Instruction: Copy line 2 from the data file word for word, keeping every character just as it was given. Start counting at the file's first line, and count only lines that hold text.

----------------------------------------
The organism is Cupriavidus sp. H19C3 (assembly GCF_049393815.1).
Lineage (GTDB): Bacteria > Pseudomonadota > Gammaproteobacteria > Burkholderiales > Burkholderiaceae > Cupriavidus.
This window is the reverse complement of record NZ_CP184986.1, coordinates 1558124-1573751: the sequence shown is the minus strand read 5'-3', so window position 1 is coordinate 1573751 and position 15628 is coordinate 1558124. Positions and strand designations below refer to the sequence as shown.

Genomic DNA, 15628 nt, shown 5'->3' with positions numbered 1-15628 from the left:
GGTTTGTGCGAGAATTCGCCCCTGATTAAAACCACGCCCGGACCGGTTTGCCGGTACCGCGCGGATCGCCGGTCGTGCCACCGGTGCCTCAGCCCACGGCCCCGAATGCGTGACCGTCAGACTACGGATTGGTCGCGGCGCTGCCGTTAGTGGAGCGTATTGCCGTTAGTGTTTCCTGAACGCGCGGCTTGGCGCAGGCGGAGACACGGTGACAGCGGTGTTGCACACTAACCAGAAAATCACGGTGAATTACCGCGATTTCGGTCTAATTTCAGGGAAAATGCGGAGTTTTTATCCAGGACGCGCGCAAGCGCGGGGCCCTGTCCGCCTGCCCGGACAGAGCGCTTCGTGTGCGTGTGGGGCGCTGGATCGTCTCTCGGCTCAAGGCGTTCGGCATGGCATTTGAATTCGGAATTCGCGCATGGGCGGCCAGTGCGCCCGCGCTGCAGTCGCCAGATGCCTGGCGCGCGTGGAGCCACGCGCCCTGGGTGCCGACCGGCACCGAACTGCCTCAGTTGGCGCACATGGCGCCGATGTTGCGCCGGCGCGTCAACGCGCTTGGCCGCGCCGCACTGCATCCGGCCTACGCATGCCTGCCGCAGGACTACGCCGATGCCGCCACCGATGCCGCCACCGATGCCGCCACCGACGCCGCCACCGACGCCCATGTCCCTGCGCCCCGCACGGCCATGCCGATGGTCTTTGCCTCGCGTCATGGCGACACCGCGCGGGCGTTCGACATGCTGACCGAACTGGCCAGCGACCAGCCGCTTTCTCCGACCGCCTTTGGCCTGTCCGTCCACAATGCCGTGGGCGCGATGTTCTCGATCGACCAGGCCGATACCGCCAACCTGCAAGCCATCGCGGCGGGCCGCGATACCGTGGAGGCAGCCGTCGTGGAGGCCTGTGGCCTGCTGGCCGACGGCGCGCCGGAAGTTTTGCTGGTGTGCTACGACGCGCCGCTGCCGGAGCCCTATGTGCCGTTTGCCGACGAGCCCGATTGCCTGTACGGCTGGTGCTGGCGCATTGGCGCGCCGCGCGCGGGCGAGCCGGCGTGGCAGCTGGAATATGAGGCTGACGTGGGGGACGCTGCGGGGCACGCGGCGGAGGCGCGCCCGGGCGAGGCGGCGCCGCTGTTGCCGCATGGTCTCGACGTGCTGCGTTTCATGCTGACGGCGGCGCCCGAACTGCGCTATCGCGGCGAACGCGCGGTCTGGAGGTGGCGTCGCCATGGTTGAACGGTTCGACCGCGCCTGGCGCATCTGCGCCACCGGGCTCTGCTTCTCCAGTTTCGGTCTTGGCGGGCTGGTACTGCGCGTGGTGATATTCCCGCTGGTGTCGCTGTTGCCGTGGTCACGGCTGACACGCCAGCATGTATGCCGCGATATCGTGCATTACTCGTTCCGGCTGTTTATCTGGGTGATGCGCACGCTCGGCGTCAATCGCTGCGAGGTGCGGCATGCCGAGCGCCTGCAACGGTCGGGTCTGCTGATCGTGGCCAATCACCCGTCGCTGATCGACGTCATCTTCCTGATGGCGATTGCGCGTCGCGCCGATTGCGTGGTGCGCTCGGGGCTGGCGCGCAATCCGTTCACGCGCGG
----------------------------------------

Lineage (GTDB): Bacteria > Pseudomonadota > Gammaproteobacteria > Burkholderiales > Burkholderiaceae > Cupriavidus.